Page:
This is an open letter to the students of University Heights High School who are threatened with being thrown off the Bronx Community College campus; the students of Beach Channel, Christopher Columbus, Paul Robeson, Alfred E. Smith, and William Maxwell High Schools who face having their schools closed; and all the students who are fighting back against the unjust and ill-conceived policies of the Bloomberg/Klein machine that controls and misgoverns New York City schools.
I am writing this letter because my friend Pablo Muriel, a teacher at University Heights High School, asked me what he can say to students who have been working responsibly to influence public policy but who find their reasoned and evidence-based arguments ignored by government officials, like Mayor Michael Bloomberg, who make arbitrary and arrogant judgments, and the hatchet men, like Schools Chancellor Joel Klein, and political toadies, like the members of the Panel for Educational Policy, that they appoint to carry out their decisions. Pablo, and the teachers in the other schools, these are my thoughts and I hope you share them with your students.
1. Yogi Berra summed it up very nicely during the 1973 National League pennant race when he told reporters, "It ain't over til it's over." Students, parents, and teachers have lost a few rounds, but the struggle to save your schools is not over yet. It is just moving to a new level. The teachers' union is threatening a lawsuit to block the closings. But even more promising are the contacts you made with other elected officials. The New York State Legislature gave Mayor Bloomberg control over the New York City schools because he promised to listen to the input of the public including parents, students, and teachers, and it can take it away. By ignoring what students, parents, and teachers have to say, he violated the agreement that led to the passage of the law. The campaign to save our schools needs to demand that mayoral control over the public schools be rescinded.
2. Freedom struggles take a long time. Social change is not for the faint of heart or shortsighted. In 1776 the Declaration of Independence declared that all men are created equal, but there was slavery in the United States and it did not end until 1865 with the ratification of the 13th Amendment to the Constitution. Even with the end of slavery, African Americans had to struggle for another one hundred years to win equality before the law and the right to vote in many states. In 1848 women issued the Seneca Falls Manifesto demanding rights promised in the Declaration of Independence, but Susan B. Anthony was arrested for trying to vote in 1872, women's suffrage did not become the law until 1920, and this country still does not an equal rights amendment. These struggles took decades, but people did not give up, and they created a more just society.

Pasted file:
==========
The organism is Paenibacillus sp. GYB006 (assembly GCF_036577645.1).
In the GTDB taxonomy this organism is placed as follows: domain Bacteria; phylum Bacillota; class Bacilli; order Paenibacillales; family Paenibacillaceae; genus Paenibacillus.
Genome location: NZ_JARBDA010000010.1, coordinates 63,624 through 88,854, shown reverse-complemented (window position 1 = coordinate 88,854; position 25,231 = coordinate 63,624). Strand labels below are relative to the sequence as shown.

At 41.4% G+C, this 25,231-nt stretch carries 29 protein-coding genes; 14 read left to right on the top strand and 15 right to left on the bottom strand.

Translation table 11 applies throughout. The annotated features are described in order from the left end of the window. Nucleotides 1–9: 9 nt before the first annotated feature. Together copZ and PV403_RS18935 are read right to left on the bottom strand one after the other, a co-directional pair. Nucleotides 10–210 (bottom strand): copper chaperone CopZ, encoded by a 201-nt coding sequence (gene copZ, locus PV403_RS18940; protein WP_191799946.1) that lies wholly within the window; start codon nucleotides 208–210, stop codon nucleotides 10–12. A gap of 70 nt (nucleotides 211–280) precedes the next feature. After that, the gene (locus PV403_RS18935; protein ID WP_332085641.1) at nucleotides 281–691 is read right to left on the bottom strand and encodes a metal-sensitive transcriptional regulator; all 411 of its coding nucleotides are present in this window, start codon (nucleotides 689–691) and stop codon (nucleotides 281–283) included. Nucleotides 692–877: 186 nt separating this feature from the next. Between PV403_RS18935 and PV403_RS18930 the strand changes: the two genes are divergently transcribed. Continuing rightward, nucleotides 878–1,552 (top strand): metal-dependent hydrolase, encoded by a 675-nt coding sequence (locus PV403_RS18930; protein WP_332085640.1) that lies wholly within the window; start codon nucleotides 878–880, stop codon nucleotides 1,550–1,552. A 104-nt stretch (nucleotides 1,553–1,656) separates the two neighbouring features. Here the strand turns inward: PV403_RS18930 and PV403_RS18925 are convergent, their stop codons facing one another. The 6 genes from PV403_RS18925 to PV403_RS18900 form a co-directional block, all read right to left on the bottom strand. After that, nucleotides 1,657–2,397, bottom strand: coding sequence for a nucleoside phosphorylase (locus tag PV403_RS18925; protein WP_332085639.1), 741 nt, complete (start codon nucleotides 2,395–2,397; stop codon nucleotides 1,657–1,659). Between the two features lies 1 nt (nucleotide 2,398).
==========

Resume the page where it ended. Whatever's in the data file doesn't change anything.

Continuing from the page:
3. Social struggle is not just about winning. It is also about preparing yourselves for the next struggle. Students have learned to organize their peers, to marshal evidence, to present ideas clearly orally and in writing, to influence the public, to attract media attention, and to present themselves in responsible and mature ways. Students may not succeed in keeping their schools open, but nobody can take away from them what they learned. These students will be a force to reckon with in the future.
4. This struggle by students puts them within the same tradition as other young people who organized to change the world. A student strike in Soweto in South Africa in 1976 helped to bring down apartheid. In this country, student protesters played a major role in the African American Civil Rights movement of the 1950s and 1960s and in the anti-Vietnam War movement. Students have learned that young people can be activists and the power and exhilaration of group solidarity.
5. Bloomberg/Klein will not listen, but they will not be in office forever. Eventually they will be consigned to the dustbin of history while you will continue to shape public policy for decades.
6. The struggle for schools that are really better and meet the needs of students is just beginning. In order to qualify for federal funds, New York State has placed 57 schools, 34 in New York City, on a list of low achieving schools that should be improved, reorganized, or closed. Students need to become part of the discussion about the future of these schools. Based on what has happened in New York City so far, state officials, unless pressured by the public, will likely reshuffle the deck without significantly improving anything. President Obama recently announced plans to rewrite the much criticized "No Child Left Behind" law. The campaign for real school reform must expand to the national level as well.
In 1915, just before he died, a labor union organizer named Joe Hill declared: "Don't mourn for me, organize!" In the spirit of Joe Hill, don't mourn for your schools, but continue to organize for justice.